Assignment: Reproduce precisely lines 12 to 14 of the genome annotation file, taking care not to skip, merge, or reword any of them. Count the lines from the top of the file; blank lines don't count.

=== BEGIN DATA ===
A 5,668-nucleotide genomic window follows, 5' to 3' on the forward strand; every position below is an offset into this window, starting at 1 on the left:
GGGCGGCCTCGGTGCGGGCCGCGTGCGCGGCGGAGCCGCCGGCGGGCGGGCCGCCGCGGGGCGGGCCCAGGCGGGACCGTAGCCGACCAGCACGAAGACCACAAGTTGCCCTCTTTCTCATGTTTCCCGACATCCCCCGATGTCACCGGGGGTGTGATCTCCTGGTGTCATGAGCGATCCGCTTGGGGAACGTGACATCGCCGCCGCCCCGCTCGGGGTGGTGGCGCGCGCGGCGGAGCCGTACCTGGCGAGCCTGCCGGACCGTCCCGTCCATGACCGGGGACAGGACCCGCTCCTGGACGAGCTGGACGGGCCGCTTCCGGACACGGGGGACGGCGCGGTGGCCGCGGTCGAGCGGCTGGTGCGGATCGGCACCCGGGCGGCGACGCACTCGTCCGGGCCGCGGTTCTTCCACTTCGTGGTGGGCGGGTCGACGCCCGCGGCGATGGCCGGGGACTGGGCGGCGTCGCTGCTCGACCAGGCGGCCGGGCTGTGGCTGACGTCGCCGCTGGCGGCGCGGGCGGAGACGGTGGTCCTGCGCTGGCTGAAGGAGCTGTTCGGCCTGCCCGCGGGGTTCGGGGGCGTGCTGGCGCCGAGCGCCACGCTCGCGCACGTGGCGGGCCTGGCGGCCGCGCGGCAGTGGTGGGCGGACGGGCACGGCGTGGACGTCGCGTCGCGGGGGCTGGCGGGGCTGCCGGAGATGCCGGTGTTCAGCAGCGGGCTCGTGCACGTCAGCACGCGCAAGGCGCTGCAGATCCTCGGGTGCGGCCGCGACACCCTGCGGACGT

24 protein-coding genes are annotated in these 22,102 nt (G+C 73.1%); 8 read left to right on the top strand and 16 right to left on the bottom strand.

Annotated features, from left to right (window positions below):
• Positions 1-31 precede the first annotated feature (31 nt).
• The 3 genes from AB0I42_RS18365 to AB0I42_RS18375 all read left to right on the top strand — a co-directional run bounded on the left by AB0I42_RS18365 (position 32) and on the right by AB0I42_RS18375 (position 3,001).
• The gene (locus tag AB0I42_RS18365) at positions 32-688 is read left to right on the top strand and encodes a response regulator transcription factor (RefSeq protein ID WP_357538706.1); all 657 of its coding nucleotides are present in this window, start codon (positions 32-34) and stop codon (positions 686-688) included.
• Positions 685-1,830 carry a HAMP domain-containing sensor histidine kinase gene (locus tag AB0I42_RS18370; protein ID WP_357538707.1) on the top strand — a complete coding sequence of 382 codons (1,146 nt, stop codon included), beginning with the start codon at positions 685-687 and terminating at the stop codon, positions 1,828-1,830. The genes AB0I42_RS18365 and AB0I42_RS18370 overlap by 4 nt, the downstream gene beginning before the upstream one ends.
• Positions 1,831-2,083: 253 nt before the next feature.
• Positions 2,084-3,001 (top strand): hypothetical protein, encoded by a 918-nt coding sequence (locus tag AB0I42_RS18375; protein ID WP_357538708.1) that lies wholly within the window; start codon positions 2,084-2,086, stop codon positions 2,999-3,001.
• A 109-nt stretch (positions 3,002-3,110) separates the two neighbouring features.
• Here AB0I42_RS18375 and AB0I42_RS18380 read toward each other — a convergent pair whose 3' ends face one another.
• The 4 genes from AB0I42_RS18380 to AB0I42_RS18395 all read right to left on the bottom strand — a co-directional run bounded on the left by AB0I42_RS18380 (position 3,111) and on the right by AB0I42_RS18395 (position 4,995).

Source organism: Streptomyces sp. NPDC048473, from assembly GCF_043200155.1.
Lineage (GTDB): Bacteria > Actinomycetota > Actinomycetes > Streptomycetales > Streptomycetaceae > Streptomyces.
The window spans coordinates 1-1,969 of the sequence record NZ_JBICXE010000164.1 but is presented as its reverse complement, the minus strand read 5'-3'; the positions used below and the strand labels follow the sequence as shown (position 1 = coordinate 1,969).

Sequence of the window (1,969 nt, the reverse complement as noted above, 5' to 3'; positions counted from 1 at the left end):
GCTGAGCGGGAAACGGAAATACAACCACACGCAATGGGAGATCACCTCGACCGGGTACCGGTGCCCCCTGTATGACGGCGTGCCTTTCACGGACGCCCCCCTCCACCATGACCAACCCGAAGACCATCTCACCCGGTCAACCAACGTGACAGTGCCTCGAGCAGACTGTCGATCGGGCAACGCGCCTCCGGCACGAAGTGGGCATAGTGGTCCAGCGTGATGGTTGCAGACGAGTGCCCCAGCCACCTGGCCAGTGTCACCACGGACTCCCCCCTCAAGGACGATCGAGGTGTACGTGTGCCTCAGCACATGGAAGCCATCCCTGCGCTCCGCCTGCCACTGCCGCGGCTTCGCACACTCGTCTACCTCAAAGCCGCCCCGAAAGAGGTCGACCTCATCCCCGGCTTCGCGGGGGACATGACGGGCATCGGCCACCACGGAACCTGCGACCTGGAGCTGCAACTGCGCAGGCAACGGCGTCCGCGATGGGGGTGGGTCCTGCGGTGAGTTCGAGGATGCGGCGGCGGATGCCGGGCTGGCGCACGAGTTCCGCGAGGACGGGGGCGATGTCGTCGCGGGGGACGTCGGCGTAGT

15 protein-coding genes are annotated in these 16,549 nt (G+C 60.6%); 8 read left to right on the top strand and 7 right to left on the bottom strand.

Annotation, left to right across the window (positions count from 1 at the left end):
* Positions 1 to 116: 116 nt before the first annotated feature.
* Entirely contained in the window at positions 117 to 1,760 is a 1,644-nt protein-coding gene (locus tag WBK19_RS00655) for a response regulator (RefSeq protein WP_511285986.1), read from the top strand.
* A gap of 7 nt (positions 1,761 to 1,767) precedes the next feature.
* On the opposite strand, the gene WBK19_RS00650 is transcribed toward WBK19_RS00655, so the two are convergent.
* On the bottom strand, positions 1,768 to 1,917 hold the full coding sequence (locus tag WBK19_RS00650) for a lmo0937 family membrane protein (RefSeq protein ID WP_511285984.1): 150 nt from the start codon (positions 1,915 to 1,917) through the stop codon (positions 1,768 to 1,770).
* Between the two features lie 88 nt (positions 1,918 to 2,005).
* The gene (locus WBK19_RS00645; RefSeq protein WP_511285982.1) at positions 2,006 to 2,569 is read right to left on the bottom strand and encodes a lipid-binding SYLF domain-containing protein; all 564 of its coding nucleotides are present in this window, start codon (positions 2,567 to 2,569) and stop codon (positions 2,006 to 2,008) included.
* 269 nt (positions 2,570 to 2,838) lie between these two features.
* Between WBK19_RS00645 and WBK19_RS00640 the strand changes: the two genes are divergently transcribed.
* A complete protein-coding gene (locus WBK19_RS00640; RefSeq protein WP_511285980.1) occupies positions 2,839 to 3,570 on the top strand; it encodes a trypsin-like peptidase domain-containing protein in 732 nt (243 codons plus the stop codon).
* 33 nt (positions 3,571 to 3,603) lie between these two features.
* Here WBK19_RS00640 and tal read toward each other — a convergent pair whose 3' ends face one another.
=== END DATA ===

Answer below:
• Here AB0I42_RS18375 and AB0I42_RS18380 read toward each other — a convergent pair whose 3' ends face one another.
• The 4 genes from AB0I42_RS18380 to AB0I42_RS18395 all read right to left on the bottom strand — a co-directional run bounded on the left by AB0I42_RS18380 (position 3,111) and on the right by AB0I42_RS18395 (position 4,995).

Source organism: Streptomyces sp. NPDC048473, from assembly GCF_043200155.1.